vcr

Discussion in 'Archived Threads 2001-2004' started by gerald jones, Jan 5, 2003.

  1. gerald jones

    gerald jones Auditioning

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    Hi, i just bought a Toshiba 42h82 This is my first home theater ,what vcr would you recommend ,and do vcr-s have component video connections Thanks chef jerry.
     
  2. Jonas

    Jonas Auditioning

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    Well, to my opinion HT is a miniture replication of a movie theater, meaning, you get good sound (i.e. effects), good picture and it costs less in a long run. That's when we start talking about Dolby Digital, DTS and other stuff like that. The TV that you have is equiped with a 3D sound emulating speakers with total of 30W. Even for a low end HT that is not enough and you do not get the surround. If you are thinking about HT and you still need a VCR, I suggest you look at DVD-VHS Combo solution (Samsung or LG) plus A/V receiver and separate 5.1 speaker system.
    VCRs can have a range of connections, S-VHS, component, etc. It does not really much matter, you should be able to hook up any VCR to your TV using one of the few connections, otherwise it does not make sense to buy one[​IMG]
    Jonas
     
  3. Troy_j

    Troy_j Agent

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    VCR v. DVD, VCR is a lower resolution format and I'm just warning you that a VCR is just to record "fair" quality no matter what. I have dish network, and dvd, and vcr. Anytime I watch a vcr video I wish it was dish, or dvd.

    The only time I use a vcr is to record kids' programs for my wife (she's a teacher). Just my .02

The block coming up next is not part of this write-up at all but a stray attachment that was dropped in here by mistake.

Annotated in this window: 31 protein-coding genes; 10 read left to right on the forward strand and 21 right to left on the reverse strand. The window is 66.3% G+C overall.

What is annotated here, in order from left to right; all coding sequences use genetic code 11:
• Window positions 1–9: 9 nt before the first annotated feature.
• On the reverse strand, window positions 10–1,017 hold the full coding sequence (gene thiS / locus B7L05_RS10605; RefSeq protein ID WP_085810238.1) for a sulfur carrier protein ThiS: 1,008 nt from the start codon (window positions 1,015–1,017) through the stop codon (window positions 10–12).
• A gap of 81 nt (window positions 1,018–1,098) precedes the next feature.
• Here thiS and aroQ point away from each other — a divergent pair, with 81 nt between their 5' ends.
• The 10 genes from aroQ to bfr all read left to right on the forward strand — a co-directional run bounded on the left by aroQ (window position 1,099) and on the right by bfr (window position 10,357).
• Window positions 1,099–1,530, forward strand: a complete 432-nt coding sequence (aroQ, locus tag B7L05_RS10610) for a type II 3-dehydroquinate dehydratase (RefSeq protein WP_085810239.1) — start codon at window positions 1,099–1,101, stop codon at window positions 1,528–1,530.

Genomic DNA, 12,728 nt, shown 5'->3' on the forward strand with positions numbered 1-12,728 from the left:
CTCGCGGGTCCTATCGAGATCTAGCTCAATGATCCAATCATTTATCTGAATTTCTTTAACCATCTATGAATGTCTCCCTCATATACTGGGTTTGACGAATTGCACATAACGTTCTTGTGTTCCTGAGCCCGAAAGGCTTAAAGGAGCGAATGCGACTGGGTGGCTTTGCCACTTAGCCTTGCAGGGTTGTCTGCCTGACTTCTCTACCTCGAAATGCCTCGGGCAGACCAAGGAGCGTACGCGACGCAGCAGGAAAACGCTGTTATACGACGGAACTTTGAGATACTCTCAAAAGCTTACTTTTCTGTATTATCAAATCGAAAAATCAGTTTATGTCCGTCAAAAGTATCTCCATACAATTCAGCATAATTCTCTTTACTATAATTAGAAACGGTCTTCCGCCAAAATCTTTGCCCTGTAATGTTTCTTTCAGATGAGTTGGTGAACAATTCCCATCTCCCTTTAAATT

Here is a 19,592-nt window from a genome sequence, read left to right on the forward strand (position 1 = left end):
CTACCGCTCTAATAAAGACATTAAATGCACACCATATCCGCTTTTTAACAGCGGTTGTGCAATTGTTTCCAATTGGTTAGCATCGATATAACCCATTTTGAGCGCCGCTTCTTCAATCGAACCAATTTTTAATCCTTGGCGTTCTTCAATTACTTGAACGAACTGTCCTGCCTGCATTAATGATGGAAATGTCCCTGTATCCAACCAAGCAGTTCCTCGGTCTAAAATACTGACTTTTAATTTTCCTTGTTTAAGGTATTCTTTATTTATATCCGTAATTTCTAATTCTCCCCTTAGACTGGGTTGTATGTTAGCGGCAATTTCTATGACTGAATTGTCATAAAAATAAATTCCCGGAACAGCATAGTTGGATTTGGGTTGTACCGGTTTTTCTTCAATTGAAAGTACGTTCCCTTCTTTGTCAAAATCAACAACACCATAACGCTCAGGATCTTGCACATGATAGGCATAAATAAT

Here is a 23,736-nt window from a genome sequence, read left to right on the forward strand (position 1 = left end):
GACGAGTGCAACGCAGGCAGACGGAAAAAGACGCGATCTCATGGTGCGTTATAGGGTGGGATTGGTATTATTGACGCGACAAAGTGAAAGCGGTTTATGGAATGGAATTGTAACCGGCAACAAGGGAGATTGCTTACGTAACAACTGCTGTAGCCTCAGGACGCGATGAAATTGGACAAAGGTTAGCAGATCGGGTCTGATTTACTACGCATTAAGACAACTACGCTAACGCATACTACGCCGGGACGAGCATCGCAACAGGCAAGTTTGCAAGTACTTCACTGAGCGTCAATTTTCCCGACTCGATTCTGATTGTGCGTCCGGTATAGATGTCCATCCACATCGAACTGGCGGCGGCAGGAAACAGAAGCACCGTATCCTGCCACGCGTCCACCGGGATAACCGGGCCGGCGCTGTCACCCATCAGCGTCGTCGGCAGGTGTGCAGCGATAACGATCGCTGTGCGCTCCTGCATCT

Happy new year!
     
  4. gerald jones

    gerald jones Auditioning

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    Thanks for your help guys .I know what your talking about what i was looking for is the best vsr i can get ,short of the very expensive digital ones. Thanks chef jerry

    ps: i have a dvd player
     
  5. Patrick Sun

    Patrick Sun Studio Mogul

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    S-VHS VCRs will only provide S-video and composite video outputs. Component video outputs are non-existent on VCRs.
     
  6. Wayne A. Pflughaupt

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    Gerald,

    To further Clarify what Patrick wrote, VCRs do not have component connections; only Super-VHS VCRs have S-video connections. Standard VCRs have only composite video connections.

    As to what VCR to buy, I’d say it depends on what you intend to do with it. If it’s only to watch old tapes you have archived, or for your kids to watch videos, a standard hi-fi stereo VCR will do fine. It can also be used as a tuner for broadcast or cable TV signals.

    If you like to time shift programming, I’d recommend an S-VHS VCR. Since you have a DVD player, you’re already used to high-resolution pictures. An S-VHS machine has twice the resolution of regular VCRs – not quite as good as DVD, but excellent nonetheless.

    If you go with an S-VHS machine, there are some pitfalls. Don’t waste your money on the low-end models. Spend at least $250 or so and get a mid-to upper-line model – they offer the best value for the money (a lot of what you pay for in the top-of-the-line models is for features you’ll probably never use).

    Regards,
    Wayne A. Pflughaupt
     

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